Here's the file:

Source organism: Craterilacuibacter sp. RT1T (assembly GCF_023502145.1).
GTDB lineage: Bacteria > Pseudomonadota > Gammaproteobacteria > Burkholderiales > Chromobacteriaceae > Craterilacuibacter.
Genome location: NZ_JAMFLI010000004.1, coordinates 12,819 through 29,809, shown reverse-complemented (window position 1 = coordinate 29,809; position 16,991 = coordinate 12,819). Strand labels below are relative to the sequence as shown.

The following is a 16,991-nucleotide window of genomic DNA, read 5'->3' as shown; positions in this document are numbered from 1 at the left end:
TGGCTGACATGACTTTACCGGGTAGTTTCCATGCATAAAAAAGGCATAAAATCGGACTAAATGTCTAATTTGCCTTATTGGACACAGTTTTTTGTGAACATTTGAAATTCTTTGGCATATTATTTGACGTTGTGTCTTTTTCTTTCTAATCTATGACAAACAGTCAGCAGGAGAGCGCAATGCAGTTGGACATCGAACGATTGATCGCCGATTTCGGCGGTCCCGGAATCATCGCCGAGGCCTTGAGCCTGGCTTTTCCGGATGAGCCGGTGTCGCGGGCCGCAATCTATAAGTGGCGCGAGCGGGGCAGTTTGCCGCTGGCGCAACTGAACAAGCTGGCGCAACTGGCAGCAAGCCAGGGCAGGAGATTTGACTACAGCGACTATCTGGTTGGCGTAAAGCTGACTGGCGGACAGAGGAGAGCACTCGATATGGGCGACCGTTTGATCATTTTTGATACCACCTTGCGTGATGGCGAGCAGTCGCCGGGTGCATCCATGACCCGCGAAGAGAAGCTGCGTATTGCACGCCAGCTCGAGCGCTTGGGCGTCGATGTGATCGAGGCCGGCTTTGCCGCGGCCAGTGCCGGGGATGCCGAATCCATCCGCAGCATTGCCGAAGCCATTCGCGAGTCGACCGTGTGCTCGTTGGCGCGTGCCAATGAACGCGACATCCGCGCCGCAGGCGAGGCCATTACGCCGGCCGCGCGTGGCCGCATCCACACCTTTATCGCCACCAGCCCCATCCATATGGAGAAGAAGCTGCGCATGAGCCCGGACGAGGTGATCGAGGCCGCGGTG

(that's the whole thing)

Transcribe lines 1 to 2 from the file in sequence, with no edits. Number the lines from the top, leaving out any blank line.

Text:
Source organism: Craterilacuibacter sp. RT1T (assembly GCF_023502145.1).
GTDB lineage: Bacteria > Pseudomonadota > Gammaproteobacteria > Burkholderiales > Chromobacteriaceae > Craterilacuibacter.